Hader has a slightly lower ERA and significantly better peripherals. Loup has a significantly lower ERA and relatively similar peripherals. But Suárez will finish the season with far more more innings pitched. He also deserves credit for how he seamlessly transitioned from being a reliever to a starting pitcher halfway through the season.
Voters who vote for relievers do so because they believe that being a reliever is a separate enough skill from being a starter. These voters believe that relievers are more valuable than their WAR suggests because relievers excel in their set role. If you believe that, how can you not vote for a pitcher who excelled as both a starter and a reliever in the same season? Is that not the ultimate display of pitching skill?
For voters who like a good narrative, Ranger Suárez has a pretty amazing comeback story. He was exclusively a starting pitcher in the minor leagues, but came up to the Phillies halfway through 2019 and found success as a reliever at the major league level. Then, COVID-19 ruined his 2020 season and visa issues and a quad injury delayed the start of his 2021 season. When he started his first game on August 2, it was his first start in the majors since 2018 and his first professional start since early 2019. Nobody expected him to be anything other than a fifth starter, but he has performed like an All-Star.
One more thing. Following his most recent start, Suárez ranked tenth among all National League pitchers in Baseball Reference WAR. His 4.4 pitcher bWAR in 84 IP is the same bWAR that Jacob deGrom put up in 92 IP this year. deGrom was so good to start the season that he was considered the obvious Cy Young favorite and a serious MVP contender, too. And according to this metric, Suárez has been equally valuable. (This is obviously not to say that Ranger Suárez has actually been as good as deGrom, it’s just one little point in Ranger’s favor.)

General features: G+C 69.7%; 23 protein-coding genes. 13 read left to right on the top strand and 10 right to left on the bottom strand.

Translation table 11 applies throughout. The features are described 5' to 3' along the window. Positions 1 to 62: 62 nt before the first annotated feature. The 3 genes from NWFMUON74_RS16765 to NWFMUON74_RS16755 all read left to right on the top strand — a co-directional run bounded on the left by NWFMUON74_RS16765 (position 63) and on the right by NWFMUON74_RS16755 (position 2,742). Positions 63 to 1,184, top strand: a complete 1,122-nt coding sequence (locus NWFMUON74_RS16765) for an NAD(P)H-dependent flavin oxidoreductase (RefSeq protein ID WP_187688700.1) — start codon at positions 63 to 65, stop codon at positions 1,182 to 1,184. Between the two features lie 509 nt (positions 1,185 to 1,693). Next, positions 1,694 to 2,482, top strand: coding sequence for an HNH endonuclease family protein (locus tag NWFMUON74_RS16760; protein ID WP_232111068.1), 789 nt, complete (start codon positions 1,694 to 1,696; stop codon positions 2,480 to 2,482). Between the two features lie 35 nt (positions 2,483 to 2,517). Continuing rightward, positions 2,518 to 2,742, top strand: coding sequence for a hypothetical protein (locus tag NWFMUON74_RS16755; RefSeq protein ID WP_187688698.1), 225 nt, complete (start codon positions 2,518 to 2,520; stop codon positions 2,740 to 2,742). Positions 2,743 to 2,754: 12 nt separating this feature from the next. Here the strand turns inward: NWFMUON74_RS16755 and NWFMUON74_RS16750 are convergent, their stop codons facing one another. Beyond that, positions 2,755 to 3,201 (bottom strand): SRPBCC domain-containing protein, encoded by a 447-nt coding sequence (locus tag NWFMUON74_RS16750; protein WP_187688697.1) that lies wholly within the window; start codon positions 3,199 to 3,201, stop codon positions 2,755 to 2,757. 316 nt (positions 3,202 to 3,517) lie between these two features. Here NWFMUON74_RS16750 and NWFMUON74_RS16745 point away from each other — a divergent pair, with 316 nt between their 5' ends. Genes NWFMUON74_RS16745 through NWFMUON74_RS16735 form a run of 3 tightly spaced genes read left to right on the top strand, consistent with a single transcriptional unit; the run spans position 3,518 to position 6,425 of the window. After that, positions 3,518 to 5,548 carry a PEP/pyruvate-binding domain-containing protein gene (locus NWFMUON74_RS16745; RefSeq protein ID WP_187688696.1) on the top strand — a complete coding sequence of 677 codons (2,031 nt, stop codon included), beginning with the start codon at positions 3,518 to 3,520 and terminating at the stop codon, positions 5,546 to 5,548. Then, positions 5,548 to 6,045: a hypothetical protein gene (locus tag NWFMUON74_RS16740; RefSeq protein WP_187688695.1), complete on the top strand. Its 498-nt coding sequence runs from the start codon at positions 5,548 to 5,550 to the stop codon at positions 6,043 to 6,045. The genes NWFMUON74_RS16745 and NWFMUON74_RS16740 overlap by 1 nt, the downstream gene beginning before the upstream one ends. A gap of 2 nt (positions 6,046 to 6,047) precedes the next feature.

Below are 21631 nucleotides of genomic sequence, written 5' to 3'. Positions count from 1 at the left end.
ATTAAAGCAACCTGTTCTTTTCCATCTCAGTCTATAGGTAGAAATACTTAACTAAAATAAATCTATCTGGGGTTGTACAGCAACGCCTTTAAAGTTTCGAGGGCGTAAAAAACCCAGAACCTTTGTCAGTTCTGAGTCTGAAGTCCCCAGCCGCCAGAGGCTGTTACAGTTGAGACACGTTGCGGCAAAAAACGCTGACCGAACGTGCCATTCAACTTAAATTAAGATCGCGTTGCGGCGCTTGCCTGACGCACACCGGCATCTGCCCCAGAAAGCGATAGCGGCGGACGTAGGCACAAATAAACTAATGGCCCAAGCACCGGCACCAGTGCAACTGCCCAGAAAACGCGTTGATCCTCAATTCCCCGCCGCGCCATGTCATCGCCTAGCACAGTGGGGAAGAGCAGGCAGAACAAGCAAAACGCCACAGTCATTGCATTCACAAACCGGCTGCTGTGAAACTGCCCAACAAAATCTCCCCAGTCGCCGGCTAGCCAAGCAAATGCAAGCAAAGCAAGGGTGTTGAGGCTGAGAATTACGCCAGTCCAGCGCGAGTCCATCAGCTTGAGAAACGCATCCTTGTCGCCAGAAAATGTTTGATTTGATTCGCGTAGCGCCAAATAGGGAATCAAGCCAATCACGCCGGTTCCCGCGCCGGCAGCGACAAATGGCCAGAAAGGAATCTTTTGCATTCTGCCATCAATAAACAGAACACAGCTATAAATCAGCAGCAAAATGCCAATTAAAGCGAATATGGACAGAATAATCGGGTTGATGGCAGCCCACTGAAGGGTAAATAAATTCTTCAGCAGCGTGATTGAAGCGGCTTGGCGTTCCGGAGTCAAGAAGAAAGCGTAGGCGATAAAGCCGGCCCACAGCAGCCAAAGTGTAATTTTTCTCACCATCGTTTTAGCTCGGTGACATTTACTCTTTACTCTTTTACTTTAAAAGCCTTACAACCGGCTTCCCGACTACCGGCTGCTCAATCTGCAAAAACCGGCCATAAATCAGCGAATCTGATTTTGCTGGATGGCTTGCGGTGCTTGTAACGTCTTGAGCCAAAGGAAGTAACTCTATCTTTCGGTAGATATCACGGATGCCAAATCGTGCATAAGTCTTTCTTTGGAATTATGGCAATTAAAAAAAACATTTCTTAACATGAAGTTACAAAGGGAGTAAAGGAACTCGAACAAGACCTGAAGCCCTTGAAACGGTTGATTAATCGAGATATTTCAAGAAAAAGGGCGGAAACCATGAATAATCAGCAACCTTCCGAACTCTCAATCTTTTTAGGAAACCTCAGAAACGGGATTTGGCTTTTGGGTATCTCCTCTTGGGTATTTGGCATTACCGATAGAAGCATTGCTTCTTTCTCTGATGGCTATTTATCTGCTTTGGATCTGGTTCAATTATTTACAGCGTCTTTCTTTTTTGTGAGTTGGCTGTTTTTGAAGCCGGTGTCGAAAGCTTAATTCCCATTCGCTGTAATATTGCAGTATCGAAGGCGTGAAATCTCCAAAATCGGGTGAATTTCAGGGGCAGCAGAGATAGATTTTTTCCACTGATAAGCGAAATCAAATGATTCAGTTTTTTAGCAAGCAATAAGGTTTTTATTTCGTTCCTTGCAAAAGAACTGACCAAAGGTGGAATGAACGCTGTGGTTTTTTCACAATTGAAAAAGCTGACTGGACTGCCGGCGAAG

I’m not saying that I would vote for Ranger Suárez (I wouldn’t). I don’t think he’s been one of the five best pitchers in the league. I know, however, that there are voters who value relievers more than I do. There are voters who value a good story more than I do. There are voters who value stats like ERA and bWAR more than I do. To those types of voters, Suárez might just be the ideal candidate.
That is, as long as they’re aware he exists.
A final thought
Do relievers deserve Cy Young consideration? I’m of two minds about this one. On the one hand, I know that the best best starting pitchers are almost always much more valuable than the best relievers. It’s almost impossible for a reliever to be one of the best five pitchers in the league. On the other hand, fourth and fifth place votes on a Cy Young ballot rarely matter anyway. If a voter wants to use one of their down-ballot votes to celebrate a reliever’s fantastic season, I completely understand that.
As it stands right now, my Cy Young ballot would be: